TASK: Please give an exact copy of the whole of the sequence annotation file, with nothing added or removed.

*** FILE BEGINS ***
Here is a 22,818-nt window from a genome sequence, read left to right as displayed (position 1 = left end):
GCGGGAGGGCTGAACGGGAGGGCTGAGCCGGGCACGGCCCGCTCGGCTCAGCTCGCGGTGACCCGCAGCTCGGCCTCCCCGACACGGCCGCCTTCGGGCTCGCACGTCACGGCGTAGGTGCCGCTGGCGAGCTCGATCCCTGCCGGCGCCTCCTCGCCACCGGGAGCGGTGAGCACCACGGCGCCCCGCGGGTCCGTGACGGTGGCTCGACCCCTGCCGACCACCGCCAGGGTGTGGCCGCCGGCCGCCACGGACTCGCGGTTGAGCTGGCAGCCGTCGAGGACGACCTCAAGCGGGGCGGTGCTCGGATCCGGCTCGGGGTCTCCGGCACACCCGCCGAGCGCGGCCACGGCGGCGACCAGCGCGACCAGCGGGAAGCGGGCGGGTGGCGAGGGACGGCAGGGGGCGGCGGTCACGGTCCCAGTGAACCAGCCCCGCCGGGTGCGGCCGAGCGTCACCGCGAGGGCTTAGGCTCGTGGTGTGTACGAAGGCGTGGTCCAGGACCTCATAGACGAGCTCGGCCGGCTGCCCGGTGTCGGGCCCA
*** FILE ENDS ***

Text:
Here is a 22,818-nt window from a genome sequence, read left to right as displayed (position 1 = left end):
GCGGGAGGGCTGAACGGGAGGGCTGAGCCGGGCACGGCCCGCTCGGCTCAGCTCGCGGTGACCCGCAGCTCGGCCTCCCCGACACGGCCGCCTTCGGGCTCGCACGTCACGGCGTAGGTGCCGCTGGCGAGCTCGATCCCTGCCGGCGCCTCCTCGCCACCGGGAGCGGTGAGCACCACGGCGCCCCGCGGGTCCGTGACGGTGGCTCGACCCCTGCCGACCACCGCCAGGGTGTGGCCGCCGGCCGCCACGGACTCGCGGTTGAGCTGGCAGCCGTCGAGGACGACCTCAAGCGGGGCGGTGCTCGGATCCGGCTCGGGGTCTCCGGCACACCCGCCGAGCGCGGCCACGGCGGCGACCAGCGCGACCAGCGGGAAGCGGGCGGGTGGCGAGGGACGGCAGGGGGCGGCGGTCACGGTCCCAGTGAACCAGCCCCGCCGGGTGCGGCCGAGCGTCACCGCGAGGGCTTAGGCTCGTGGTGTGTACGAAGGCGTGGTCCAGGACCTCATAGACGAGCTCGGCCGGCTGCCCGGTGTCGGGCCCA